Plans to turn a Nottinghamshire car sales garage into a convenience store have been approved at the second time of asking despite concerns it’s an “accident waiting to happen”.
Members of Mansfield District Council’s planning committee refused to grant permission to the development, at Leeming Car Sales, 92A Leeming Lane North Mansfield Woodhouse when they met in September last year.
Concerns were raised over the potential impact the shop could have on neighbouring properties, with several objections submitted on issues including anti-social behaviour, road safety and privacy.
The applicant, Leeming Lane Car Sales, plans to turn the existing garage into a shop and extend it into the rear forecourt.
But concerns were raised about the level of parking proposed in the initial plans, with 10 bays promised in total – six at the front and four at the back for staff.
The September committee was told the front parking area would also be used for stock delivery by lorries.
This led to an objection from Nottinghamshire County Council as the highways authority, stating there would not be enough space for lorries if cars were parked in the bays.
It was feared this could lead to lorries being forced to reverse into the parking area and causing cars to be “blocked into spaces”.
This, it was viewed in September, could also increase the risk of on-street parking on the nearby Hawthorn Close and the busy A60 at Leeming Lane North. The plans were unanimously refused.
But now the applicant has come forward with new plans which increased the number of parking bays to 15 across the development.
Another change shifted the rear extension slightly to avoid potentially impacting the neighbouring property at 94 Leeming Lane North.
The council received a petition from residents on Hawthorn Close asking for the authority to view issues with road safety on their road and the potential impact the plans could have on the A60.
But in consulting with the county council, the highways authority stated the increase in parking “should be sufficient to cater for demand”.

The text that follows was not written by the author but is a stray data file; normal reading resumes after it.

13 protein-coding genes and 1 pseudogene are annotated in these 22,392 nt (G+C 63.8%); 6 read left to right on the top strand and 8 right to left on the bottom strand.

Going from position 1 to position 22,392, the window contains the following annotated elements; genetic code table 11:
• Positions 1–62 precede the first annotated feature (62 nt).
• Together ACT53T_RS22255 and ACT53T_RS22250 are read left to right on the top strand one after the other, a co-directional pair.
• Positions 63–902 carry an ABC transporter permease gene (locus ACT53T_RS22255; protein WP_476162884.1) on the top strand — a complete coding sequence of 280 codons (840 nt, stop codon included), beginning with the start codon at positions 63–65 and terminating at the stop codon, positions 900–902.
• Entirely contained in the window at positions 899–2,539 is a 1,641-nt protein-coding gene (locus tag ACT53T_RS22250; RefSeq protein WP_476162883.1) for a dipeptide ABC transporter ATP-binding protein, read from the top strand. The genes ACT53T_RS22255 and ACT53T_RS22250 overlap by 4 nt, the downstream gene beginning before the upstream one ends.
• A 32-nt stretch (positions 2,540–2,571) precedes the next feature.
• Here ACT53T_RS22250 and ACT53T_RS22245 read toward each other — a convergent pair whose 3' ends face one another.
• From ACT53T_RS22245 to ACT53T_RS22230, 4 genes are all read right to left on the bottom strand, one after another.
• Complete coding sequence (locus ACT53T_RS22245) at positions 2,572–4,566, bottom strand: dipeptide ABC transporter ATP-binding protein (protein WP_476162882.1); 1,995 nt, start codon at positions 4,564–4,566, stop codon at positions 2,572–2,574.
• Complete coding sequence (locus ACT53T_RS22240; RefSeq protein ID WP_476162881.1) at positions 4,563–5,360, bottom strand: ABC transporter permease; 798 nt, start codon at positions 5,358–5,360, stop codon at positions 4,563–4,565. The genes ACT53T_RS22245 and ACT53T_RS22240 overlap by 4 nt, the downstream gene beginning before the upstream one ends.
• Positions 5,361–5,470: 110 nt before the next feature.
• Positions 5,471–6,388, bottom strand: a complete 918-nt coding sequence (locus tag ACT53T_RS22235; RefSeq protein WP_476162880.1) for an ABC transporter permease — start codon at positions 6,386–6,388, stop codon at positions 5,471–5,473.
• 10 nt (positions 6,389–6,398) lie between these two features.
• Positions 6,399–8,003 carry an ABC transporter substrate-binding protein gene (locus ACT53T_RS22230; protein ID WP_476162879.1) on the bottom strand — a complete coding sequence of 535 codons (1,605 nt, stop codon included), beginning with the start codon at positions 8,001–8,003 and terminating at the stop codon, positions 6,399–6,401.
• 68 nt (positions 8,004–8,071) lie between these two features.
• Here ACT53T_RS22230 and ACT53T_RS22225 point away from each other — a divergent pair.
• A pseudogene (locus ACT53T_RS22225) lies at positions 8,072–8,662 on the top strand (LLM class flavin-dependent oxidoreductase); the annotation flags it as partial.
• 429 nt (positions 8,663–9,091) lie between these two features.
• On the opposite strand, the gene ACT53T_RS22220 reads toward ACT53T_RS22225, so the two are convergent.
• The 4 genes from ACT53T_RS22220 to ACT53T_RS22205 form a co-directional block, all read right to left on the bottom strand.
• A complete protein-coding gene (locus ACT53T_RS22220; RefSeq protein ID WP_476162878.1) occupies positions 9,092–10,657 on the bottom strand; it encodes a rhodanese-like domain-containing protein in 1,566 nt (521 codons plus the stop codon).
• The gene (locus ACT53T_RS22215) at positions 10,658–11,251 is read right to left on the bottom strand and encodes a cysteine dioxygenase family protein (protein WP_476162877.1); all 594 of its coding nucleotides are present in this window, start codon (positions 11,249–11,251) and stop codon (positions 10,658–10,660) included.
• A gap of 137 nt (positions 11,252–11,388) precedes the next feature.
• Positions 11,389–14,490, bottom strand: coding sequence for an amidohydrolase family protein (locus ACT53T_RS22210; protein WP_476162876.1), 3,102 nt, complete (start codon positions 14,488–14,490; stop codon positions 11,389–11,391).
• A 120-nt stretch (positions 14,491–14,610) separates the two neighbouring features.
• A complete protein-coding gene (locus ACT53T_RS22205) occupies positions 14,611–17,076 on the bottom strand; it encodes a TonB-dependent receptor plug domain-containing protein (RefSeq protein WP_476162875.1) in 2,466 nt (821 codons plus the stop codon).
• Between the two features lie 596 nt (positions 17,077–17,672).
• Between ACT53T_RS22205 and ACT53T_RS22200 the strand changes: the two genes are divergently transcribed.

Delivery vehicles would also use a side gate positioned behind two of the parking spaces accessed off Hawthorn Close, with the highways authority believing they would be able to do this “in a forward gear safely”.
The county council did, however, recommend a delivery management plan should be required as a planning condition.
And a separate condition recommended a traffic regulation order preventing cars parking on the A60 to use the new shop, which the highways authority said would allow for the “safe and free flow of traffic”.
The planning committee gave the plans the green light on Monday (March 14) with seven votes in favour, two against and one abstention.
But speaking in the debate, Councillor Phil Shields (Ind), who represents Netherfield, voted against the plans over issues with road safety.
He said: “I’ve got reservations about going along with the recommendation just purely based on knowing the A60.
“There’s a shop a bit further along where there’s a bus stop, bollards in the middle of the road, crossings, it just seems to be an accident waiting to happen.
“Unfortunately I’ll be voting against it on highways safety even though highways are okay with it.”
Cllr Martin Wright (Mans Ind), who represents the Holly ward, also raised concerns with parking and road safety but said his doubts were not enough to refuse the plans.
He said: “There will be a couple of yellow lines down there so if people do park there, they will be liable to get caught.
“Hopefully they won’t park on the A60 which is a busy road and is one of the reasons we turned it down last time.
“My only doubt is Hawthorn Close but I don’t think it’s big enough to vote against.”
The new store, which planning documents suggest will be a One Stop, can now go ahead subject to no further objections being raised against the plans.
If new concerns or objections are raised, the development would again need to be assessed by councillors.